Woe that I live in times so sick
When God is setting like a sun
And in his place, as serf and king,
Man stands to raise his ugly throne.
When he believed that God was gone
He faced his brother with the sword.
Now death is roaring in our ears,
Shadowing the shanties of the poor.
The old and silenced harps are hung
On yonder willow trees again.
The screams of boys are on the wind.
Their blood is blended in the rain.
by Hedd Wyn
Gwae fi fy myw mewn oes mor ddreng
A Duw ar drai ar orwel pell;
O'i ôl mae dyn, yn deyrn a gwreng,
Yn codi ei awdurdod hell.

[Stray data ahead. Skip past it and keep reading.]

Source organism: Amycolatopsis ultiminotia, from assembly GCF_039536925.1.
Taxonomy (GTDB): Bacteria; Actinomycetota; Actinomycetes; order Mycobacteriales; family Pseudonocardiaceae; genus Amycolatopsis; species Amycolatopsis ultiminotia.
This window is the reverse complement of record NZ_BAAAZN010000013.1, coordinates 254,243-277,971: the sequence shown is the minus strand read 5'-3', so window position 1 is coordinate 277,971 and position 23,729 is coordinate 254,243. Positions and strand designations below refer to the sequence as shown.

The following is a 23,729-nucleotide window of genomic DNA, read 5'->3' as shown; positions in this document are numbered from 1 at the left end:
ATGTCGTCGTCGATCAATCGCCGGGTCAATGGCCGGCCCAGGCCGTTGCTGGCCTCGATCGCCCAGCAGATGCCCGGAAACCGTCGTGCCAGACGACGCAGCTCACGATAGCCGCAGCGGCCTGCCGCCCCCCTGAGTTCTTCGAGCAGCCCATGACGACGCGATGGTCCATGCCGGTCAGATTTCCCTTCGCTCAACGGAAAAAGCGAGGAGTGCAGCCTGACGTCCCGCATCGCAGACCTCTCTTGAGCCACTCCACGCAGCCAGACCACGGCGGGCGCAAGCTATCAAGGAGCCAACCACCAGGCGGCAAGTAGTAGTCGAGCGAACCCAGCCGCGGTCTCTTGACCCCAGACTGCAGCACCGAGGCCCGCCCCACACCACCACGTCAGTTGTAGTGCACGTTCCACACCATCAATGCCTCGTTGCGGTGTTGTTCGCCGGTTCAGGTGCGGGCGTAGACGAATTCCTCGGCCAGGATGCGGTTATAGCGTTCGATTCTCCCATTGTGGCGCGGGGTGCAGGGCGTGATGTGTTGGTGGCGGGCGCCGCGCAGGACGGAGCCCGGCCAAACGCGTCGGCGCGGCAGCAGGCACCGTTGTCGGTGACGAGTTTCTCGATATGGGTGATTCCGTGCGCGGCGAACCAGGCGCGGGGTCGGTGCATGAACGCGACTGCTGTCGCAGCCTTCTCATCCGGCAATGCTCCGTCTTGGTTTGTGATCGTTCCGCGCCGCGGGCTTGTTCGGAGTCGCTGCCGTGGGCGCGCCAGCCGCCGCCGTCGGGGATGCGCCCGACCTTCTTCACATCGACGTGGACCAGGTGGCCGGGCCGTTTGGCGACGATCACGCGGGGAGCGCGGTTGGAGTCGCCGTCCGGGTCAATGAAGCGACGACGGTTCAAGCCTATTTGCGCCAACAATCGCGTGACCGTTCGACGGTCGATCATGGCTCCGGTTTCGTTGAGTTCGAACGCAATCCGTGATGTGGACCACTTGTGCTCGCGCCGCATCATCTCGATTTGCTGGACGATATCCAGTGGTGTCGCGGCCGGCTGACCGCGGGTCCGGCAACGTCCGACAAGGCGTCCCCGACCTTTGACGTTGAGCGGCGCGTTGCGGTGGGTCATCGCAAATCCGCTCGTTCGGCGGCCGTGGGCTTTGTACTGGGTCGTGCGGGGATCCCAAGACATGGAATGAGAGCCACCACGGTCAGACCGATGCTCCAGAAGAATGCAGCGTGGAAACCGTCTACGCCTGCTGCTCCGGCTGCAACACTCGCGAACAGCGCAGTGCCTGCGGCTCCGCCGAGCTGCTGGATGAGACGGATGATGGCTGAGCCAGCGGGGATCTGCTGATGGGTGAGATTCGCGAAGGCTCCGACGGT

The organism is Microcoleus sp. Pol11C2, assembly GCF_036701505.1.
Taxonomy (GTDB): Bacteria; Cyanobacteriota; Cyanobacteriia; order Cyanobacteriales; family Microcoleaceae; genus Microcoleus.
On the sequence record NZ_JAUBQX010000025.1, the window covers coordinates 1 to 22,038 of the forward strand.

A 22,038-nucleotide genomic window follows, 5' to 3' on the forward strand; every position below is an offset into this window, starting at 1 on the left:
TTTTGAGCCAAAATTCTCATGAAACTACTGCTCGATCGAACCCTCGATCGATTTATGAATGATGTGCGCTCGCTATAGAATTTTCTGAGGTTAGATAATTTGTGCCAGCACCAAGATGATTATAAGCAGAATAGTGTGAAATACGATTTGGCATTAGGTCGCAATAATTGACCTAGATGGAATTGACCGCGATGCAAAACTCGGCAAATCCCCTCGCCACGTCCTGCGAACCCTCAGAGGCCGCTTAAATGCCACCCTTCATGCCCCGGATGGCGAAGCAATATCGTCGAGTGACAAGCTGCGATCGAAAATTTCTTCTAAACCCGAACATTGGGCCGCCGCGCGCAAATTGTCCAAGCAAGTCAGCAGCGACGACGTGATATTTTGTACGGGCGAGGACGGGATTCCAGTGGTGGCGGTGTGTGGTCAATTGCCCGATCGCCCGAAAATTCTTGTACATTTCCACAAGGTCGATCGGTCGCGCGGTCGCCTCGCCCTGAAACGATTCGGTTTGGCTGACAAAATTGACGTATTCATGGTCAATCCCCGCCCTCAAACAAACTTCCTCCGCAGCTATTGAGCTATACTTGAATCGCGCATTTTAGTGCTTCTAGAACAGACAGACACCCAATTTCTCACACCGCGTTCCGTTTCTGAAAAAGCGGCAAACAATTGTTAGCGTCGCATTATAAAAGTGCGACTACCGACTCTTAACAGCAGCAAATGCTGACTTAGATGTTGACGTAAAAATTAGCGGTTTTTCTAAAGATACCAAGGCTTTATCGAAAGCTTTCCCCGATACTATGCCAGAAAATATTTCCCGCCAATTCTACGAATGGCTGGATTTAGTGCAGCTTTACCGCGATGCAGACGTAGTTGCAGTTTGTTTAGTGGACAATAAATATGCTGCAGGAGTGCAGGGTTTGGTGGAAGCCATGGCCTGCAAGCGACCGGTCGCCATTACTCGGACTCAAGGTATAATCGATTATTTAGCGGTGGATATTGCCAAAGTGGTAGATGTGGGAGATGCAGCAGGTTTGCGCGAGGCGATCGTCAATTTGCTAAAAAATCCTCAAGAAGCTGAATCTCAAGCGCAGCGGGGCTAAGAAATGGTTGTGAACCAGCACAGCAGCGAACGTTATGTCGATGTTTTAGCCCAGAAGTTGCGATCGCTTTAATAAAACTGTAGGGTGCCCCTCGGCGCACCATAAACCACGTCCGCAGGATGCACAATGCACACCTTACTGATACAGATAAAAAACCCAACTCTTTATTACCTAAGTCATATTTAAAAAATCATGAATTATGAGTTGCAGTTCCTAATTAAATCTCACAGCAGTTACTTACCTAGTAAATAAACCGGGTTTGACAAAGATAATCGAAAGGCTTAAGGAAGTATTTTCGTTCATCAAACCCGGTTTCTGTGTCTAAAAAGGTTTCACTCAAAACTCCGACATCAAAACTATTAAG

Pan deimlodd fyned ymaith Dduw
Cyfododd gledd i ladd ei frawd;
Mae swn yr ymladd ar ein clyw,
A'i gysgod ar fythynnod tlawd.
Mae'r hen delynau genid gynt
Ynghrog ar gangau'r helyg draw,
A gwaedd y bechgyn lond y gwynt,
A'u gwaed yn gymysg efo'r glaw.
Translated by A.Z. Foreman
Hedd Wyn, born Ellis Humphrey Evans, (13 January 1887 – 31 July 1917) was a Welsh language poet of World War I. He was posthumously awarded the Chair at the 1917 National Eisteddfod, having been killed at the Battle of Passchendaele.
A.Z. Foreman is a freelance translator and a recent graduate of the University of Chicago where he majored in linguistics. He divides his time between language acquisition, food, sleep and his blog which can be found at poemsintranslation.blogspot.com